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The Universal Cloud TM -- Threat Model Thursday

A new universal threat model - what can we learn from it? An AI drawn map of the world

Recently, Rich Mogull of Securosis and Chris Farris of PrimeHarbor released what they call “The Universal Cloud Threat Model.” They say:

The Universal Cloud Threat Model applies to all organizations which operate in the public cloud, regardless of industry and which cloud provider(s) in which they operate on. The UCTM was designed as a cloud-centric update to traditional threat modeling. Standard threat models such as STRIDE are excellent, but do not account for the different operating models of cloud computing. The UCTM was developed to address three primary gaps in existing models...
It’s a 28 page model, freely downloadable, and licensed under CC-BY-NC-ND-3. As always with Threat Model Thursdays, my goal is to respectfully look at interesting work and see what we can learn from it.

Overall, this is a really useful model. When we have well-known problems, there’s no point to reasoning from first principles. There may well be expansion of authority attacks on databases beyond SQL injection, but does it matter if you’re vulnerable to SQL injection? They express this as “In our research and experience, the vast majority of cloud attacks fall first into the untargeted/undifferentiated category, even for highly desirable targets, and defenders who focus first on these vectors are more resilient.”

Their model is “Threat Actors have Objectives against Targets using Attack Vectors which are observed by defenders as Attack Sequences.” This is useful in that it makes their threats mechanically parsable, and perhaps less useful if that leads to either pedantic phrasing or conceals detail. However, the inclusion of threat actors and objectives can occlude important detail.

  • Their list of threat actors is interesting, and it doesn’t mention the cloud operator except possibly via “insider threats.” Incidents like the UniSuper one are an important. Even so, you shouldn’t focus on it. Similarly, the motivations are a not bad list, and excludes mistakes, errors or slips. It also excludes a Vice President yelling at an individual contributor. Of course, that’s just my impression, but the opacity of why emergency procedures were invoked... When we create a list of ‘most common objectives,’ we create a situation where an attacker can do something outside that list. For example, connecting to localhost may not be on our list but turns out to be a stepping stone. By putting a list of objectives in place, we create a disadvantage when the objective isn’t so glamorous. Maybe that’s a good thing, and gets us focused, maybe it’s not.
  • Going on from there, there’s an exceptionally nice list of common attack vectors. Stepping away from the UCTM for a moment, we lack good, consistently gathered data on incident root causes. We have lists like this one, which line up with ‘the sort of clients the authors work with.’ Is that generalizable? Probably? That’s the reason that I’m working on cybersecurity public health.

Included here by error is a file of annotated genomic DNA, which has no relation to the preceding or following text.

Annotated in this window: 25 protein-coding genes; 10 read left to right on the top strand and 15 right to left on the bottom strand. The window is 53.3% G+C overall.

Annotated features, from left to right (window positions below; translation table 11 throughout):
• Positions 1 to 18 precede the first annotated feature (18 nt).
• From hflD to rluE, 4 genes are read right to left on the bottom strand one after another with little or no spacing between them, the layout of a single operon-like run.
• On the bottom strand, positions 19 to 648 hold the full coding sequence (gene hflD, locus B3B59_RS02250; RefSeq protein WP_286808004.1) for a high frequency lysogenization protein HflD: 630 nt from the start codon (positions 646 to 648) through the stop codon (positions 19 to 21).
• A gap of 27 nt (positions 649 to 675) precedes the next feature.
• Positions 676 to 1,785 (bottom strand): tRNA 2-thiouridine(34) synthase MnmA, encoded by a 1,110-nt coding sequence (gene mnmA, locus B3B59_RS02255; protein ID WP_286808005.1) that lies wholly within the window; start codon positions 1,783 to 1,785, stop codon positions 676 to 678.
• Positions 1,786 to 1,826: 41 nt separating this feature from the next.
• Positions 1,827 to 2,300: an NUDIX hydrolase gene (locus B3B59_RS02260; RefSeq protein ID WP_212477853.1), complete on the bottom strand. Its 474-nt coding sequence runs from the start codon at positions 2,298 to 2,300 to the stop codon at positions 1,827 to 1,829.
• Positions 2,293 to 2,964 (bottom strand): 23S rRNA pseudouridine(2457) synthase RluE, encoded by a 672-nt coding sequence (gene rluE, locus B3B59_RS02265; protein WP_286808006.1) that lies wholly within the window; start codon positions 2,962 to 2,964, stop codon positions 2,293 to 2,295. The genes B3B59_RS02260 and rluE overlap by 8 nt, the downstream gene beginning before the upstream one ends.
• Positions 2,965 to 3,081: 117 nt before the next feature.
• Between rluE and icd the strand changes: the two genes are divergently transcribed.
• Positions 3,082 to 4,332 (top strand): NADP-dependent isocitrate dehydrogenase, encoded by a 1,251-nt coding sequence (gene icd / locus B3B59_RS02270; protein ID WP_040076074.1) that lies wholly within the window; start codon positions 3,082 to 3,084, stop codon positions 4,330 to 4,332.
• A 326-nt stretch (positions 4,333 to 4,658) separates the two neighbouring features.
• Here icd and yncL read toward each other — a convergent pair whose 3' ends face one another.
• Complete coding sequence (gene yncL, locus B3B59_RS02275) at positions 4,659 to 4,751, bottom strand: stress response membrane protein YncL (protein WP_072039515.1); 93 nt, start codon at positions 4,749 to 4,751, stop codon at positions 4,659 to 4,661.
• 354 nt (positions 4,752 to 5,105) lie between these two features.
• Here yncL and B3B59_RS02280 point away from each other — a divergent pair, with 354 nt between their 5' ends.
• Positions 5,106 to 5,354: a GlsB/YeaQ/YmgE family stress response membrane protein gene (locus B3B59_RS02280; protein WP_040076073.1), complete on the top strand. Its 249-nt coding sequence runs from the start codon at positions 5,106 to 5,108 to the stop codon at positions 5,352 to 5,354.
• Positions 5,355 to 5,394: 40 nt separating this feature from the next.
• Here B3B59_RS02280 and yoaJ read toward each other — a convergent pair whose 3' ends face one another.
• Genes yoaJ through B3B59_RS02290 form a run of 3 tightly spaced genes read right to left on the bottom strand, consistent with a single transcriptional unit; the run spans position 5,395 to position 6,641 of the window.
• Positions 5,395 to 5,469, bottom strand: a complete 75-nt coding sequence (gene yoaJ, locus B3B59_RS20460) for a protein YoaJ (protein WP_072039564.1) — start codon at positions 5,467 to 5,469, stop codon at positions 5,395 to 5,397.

• They suggest prioritizing attack vectors as a matter of discoverability, exploitability and impact. I believe each of these is hard to measure with either precision or accuracy. But more importantly, it leaves out work to fix. Some things are really easy to fix, others very hard.
  • The next section is attack sequences, and I have a love/hate relationship to this part. Starting with the first one, “Threat Actor Copies/Alters a Public Data Resource.” I’m honestly confused here. If this is public, how does the attacker sell it? In the next one, why don’t unpatched vulns lead to cryptomining? Oh — cryptomining shows up twice! There are model abstraction variances, for example on page 22, read-only and read-write are listed, where on 25 there's ‘cloud storage.’ I bring this up not to be nitpicky, but because as a reader I have to ask, ‘is this different from what I read a few pages back? Why is the label different?’ This is a normal effect of writing: being consistent can feel pedantic, inconsistency has a cost for the reader.
  • Some small issues with the figures. There’s no figure number or other reference number. The text is very small. A different set of diagram conventions could help. They could use different shapes, or cross lines so that each outcomes shows once. Different shapes can be confusing, but if each is also labeled, its less challenging than different shapes in a system model diagram.
  • In the text lists below, the “Objectives: Financial gain via X” could be a lot shorter, in many cases a parenthetical like “(Spam/phishing)” at the end of the vector bullet. That’d save 2 lines per attack, and make scanning easier. Similarly, although it’s a small thing, every action in every diagram starts with “Attacker,” and removing that makes scanning easier.
  • Normally, I avoid reviewing nameless things, and UCTM comes pretty close to missing that bar. Each part of UCTM is a descriptor, not a name. We don’t talk about Guido’s programming language, we talk about Python, and more, we talk about Python 2 vs 3. I’d like to talk about the “rainy lake” threat model or whatnot. (After conversation with Rich, this is not as clear as I’d hoped, the phrase “give it a name that’s trademarkable” was helpful.) On the bright sude, UCTM has a version.

When I step back to think about it, this is a model of inherent threats. Part of me wants to see them jump to a “mitigations model,” where, having shown their threat model, we get directly to ‘what are we going to do about it.’ Maybe that’s a subset of CSA, CSF, or other controls. Maybe that’s a bad idea. But the UCTM can be taken as an interesting version one of a meta-model, and it’ll be interesting to watch it evolve.

Image by Midjourney. I fed the entire post into it to see what would happen.